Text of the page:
Inconsistent with international law, Section 369A required a demonstration of force, fraud, or coercion to constitute a child sex trafficking offence, therefore, did not criminalise all forms of child sex trafficking.

The government’s law enforcement action on labour trafficking remained inadequate compared with the scale of forced and bonded labour in Pakistan although overall investigations, prosecutions and convictions for bonded labour increased in Punjab.

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Punjab was also the only province that reported taking law enforcement action under PPC section 374, unlawful compulsory labour, and section 369A, trafficking in human beings.

The government’s lead reporting entity on human trafficking the Federal Investigative Agency (FIA) investigated human trafficking and migrant smuggling cases through its 27 anti-trafficking law enforcement joint task forces at the federal, provincial, and local level.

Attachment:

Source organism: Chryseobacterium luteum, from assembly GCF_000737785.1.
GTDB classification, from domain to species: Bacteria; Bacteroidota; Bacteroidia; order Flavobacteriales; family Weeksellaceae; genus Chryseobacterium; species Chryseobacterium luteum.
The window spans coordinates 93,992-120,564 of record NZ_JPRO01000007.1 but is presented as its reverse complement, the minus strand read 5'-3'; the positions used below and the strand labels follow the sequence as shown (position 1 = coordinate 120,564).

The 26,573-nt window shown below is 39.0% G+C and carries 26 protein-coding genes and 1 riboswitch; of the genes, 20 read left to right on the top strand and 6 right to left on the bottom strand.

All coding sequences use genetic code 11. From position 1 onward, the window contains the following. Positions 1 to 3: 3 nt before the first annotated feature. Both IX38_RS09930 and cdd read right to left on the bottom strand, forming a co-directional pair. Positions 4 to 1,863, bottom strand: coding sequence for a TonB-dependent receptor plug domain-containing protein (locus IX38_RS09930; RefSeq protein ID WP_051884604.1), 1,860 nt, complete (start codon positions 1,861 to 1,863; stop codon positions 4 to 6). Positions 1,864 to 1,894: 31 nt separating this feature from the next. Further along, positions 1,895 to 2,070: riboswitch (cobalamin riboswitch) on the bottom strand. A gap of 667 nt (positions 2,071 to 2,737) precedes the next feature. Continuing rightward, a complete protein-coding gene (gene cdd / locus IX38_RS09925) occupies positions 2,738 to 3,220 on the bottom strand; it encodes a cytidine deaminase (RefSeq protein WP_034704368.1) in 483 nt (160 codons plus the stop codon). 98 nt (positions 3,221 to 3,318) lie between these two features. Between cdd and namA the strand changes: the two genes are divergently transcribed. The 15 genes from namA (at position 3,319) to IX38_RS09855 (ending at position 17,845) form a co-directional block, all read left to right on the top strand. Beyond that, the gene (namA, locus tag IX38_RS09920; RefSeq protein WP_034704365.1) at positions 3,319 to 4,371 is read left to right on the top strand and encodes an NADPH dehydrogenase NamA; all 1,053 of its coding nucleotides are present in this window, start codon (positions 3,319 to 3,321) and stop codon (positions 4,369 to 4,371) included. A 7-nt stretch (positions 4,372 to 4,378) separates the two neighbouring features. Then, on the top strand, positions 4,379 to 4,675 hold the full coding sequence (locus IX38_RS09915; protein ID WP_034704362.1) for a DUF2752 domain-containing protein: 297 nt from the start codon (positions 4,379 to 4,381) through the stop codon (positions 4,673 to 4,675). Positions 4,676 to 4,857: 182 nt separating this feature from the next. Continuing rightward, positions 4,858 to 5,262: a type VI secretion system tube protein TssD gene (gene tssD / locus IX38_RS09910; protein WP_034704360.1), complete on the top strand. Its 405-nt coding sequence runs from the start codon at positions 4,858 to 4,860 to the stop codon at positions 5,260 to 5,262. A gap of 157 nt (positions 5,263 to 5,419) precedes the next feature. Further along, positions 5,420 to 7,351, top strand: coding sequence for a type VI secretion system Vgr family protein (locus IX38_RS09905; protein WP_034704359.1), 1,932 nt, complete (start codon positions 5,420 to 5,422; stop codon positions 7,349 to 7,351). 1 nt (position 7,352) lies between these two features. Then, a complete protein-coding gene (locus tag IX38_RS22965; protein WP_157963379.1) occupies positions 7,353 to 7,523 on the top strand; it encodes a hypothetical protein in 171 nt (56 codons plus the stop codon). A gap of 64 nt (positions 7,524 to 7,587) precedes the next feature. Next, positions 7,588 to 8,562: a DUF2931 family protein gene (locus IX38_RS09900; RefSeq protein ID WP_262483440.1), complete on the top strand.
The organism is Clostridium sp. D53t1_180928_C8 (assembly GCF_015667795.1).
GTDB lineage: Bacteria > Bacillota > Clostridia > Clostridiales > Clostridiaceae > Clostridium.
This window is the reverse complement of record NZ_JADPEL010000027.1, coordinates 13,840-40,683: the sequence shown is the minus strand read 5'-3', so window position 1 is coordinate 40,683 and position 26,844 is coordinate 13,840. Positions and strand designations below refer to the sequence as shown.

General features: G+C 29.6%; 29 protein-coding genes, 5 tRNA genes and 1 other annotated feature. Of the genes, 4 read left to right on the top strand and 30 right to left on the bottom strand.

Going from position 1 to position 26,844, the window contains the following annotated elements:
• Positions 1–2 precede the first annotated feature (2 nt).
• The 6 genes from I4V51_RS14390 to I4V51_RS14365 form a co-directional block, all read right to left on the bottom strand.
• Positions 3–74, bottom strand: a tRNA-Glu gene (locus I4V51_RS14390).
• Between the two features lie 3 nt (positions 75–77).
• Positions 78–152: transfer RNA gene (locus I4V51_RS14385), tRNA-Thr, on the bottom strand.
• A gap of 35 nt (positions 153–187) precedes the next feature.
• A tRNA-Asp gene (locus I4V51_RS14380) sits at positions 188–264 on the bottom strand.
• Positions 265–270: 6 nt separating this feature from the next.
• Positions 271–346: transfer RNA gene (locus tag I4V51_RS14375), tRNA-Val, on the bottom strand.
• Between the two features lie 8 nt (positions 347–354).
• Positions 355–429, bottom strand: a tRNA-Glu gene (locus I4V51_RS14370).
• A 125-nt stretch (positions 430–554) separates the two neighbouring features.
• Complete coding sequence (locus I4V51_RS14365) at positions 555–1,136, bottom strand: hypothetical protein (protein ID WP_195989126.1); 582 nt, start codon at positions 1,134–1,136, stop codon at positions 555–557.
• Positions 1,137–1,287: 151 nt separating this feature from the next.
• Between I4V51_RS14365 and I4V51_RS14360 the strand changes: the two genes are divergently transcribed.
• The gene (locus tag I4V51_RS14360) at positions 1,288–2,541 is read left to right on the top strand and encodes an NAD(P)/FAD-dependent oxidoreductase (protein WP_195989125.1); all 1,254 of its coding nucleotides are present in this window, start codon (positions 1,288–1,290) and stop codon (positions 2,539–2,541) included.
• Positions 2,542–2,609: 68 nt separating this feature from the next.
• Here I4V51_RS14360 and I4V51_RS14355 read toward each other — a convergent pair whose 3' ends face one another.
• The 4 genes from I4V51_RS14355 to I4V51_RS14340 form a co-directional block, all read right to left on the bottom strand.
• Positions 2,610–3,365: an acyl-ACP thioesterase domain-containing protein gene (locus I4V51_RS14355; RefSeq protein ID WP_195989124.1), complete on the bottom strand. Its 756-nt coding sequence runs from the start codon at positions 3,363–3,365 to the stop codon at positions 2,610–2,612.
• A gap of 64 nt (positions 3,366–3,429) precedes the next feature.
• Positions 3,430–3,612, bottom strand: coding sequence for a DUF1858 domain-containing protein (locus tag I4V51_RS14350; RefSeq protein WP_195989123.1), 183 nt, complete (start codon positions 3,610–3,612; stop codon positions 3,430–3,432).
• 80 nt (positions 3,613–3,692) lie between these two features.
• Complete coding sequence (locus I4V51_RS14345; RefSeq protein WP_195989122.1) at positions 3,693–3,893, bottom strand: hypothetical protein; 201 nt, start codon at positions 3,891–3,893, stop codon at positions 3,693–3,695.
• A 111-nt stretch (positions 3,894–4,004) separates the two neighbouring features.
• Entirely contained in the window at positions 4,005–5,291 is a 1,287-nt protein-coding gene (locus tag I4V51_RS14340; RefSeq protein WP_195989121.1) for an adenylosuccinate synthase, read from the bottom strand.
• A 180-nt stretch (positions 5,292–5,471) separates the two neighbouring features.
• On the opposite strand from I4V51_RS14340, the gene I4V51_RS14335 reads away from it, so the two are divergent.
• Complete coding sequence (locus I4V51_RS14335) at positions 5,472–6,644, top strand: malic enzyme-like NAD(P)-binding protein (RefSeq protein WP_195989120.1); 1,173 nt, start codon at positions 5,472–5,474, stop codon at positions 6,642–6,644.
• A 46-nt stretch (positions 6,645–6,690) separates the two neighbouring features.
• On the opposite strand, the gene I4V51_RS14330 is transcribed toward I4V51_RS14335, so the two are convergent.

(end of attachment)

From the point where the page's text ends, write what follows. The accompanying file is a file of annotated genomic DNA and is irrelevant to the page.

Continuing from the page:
FIA’s basic training for new recruits included information on human trafficking and migrant smuggling including training of 17 law enforcement officers in six anti-trafficking training sessions in 2017. 

Official complicity

The report identifies official complicity a “significant concern” as the government did not report vigorous efforts to address credible allegations and has not reported the conviction of an official found to be complicit in trafficking crimes for 10 years.

Some feudal landlords and brick kiln owners were affiliated with political parties or held official positions and reportedly used their influence to protect their involvement in bonded labour.

Some police reportedly acted against trafficking only when pressured by media and activists, and other reports indicated police accepted bribes to ignore prostitution crimes, some of which may have included sex trafficking.

In some cases, when bonded labourers attempted to escape or seek legal redress, police refused to file a case and some police even returned bonded labourers to their traffickers.

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In November 2016, members of the Gilgit-Baltistan (G-B) Legislative Assembly and senior officials from G-B were accused in media reports of involvement in a child sex trafficking ring; the government appointed a committee of members of the G-B assembly to investigate the allegations but did not report the outcome of the investigation.